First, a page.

Giant Companies Switching to Remote Work

market research market updates remote work tenants Sep 24, 2021

A lot of big-name companies have been announcing policies allowing their employees to work from home. Does this affect real estate investors and landlords? In a recent episode we look at some of these companies and what they've announced that may be felt by multifamily investors nationwide.

Watch the full episode, here:

Is what you would use to evaluate the employment base of a market permanently changing?

So what I've said earlier, I named off some companies. Let's pick on one of them and talk about how it kind of bat this around for a minute.


"remote work plans employees will have the option to work from home approximately 50% of the time and in the office the remainder of the time. So that probably doesn't affect you. 

You're looking at a market like St. George, Utah and you say well, the employee's probably going to live near the office. But I still think there's a domino effect in real estate because you can't tell me if Adobe is requiring employees to work at home.

And we have a ton of Adobe here where we live a part of the time that they're going to keep their entire giant office in San Jose open. They're probably scaling that back.

What do you think about that? Would they do that and what do you think that means?

Sherida Zenger

I think they're saving a lot of money on rent. And then they're realizing that some of these employees are actually putting in more quality time to get their work done and are doing it in shorter hours, versus, you know, having chat at the watercooler so to speak.

So I think that they're actually getting some people to be more productive.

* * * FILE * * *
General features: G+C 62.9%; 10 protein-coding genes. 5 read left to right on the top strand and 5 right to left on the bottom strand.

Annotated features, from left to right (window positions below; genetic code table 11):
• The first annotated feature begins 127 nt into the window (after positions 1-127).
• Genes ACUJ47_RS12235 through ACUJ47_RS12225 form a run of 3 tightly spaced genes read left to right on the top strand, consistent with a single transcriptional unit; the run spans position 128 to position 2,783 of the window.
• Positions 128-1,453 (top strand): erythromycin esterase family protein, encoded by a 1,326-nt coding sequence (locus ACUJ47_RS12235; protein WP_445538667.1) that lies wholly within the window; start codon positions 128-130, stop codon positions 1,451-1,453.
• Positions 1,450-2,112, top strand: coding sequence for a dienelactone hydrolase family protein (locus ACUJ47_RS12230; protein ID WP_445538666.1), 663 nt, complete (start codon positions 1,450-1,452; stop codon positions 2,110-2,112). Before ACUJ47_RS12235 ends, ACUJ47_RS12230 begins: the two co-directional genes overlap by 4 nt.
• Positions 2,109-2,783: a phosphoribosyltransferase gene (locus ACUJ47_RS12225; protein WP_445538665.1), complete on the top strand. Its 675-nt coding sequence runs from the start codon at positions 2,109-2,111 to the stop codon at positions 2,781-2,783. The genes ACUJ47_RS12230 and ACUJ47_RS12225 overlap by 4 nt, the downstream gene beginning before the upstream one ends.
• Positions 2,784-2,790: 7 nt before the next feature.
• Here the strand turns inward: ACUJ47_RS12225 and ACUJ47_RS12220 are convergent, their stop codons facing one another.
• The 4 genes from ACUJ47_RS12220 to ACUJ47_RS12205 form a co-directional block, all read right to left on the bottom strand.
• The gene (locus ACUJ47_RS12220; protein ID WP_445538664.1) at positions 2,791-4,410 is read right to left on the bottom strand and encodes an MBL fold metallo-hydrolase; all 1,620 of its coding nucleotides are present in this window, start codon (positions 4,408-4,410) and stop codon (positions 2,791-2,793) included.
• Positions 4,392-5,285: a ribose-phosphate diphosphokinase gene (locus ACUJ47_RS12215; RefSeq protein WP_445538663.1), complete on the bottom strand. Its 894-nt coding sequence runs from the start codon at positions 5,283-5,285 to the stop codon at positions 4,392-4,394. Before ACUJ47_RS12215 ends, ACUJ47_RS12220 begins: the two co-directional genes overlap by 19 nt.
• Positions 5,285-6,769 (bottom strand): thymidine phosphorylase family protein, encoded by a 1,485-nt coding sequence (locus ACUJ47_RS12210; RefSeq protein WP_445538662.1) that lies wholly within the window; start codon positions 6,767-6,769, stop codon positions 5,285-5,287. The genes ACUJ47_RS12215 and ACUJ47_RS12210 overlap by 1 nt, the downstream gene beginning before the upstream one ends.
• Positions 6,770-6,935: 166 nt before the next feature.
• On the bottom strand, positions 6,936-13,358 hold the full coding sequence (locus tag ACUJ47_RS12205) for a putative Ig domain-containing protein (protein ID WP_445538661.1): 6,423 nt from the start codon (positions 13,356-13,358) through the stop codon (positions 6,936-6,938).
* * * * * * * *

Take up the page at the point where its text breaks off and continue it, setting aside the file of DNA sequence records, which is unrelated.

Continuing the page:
Another one on here was Capital One.

They said that they're trying, "a flexible hybrid model that will not require employees to be in the office a certain number of days. Some employees were able to work from home 100% of the time."

So I think employers are going to try to figure out, Hey, does it 50% of the time work or? No, what about 100% of the time?

Steve Olson

Here's another one, Dropbox.

"Dropbox will let all employees work from home permanently existing office space will become Dropbox studios."

Well, that's slick, where people can choose to go into work.

So your relatives had the choice. And they made it. Right, I was out analyzing a market. I was in Fort Wayne, Indiana. I saw one of those giant yards that had like 1000, Chevy Silverados and GMC Sierra is that can't get the chips. They make a lot of those in Fort Wayne. And I was, you know, looking at some opportunities there. And it's kind of a manufactury, Rust Belt, type city. And I began to see a different picture.

Granted, that's a heavy influence. Because the funny thing is, this employee from Dropbox wants to go work from home, somebody's got to make their microphone and their computer and their desk chairs. There's always that manufacturing demand. But so I think we're not saying the whole economy is mobile, but a significant portion of it is now mobile.

But interestingly enough, what did I see in Fort Wayne, I saw that younger crowd moving in downtown, I saw new buildings under construction. I saw people moving into offices and people taking restaurant and hospitality jobs, and tech jobs, I'm more and more of that, because they moved to somewhere that was a little more affordable, that was a little bit more business-friendly, right?

They attract, frankly, they're attracting those jobs out of Michigan. And Illinois is what I observed.

Here's another one...


"Facebook in June 2021 announced employees can work from home, permanently."

Crazy. Even Ford Motor Company, employees can work from home.

Sherida Zenger

And It says work from home indefinitely with flexible hours. So if I'm a mom and having to work, having flexible hours is huge. Because if I have little kids that I need to get off to school, or if I'm still doing remote learning, I'm gonna have to be with those kids and help them. So maybe my hours really are more of a nighttime type of job. I think flexible hours are huge too.

Steve Olson

Lincoln Financial Group, ironically enough, had a headquarters in Fort Wayne, where I was. Hundreds of employees are not eligible for permanent remote work.

We have a colleague that we've worked with moving his family to Costa Rica. That's where they're going crazy that you can do this stuff now.

Source: FlexJobs

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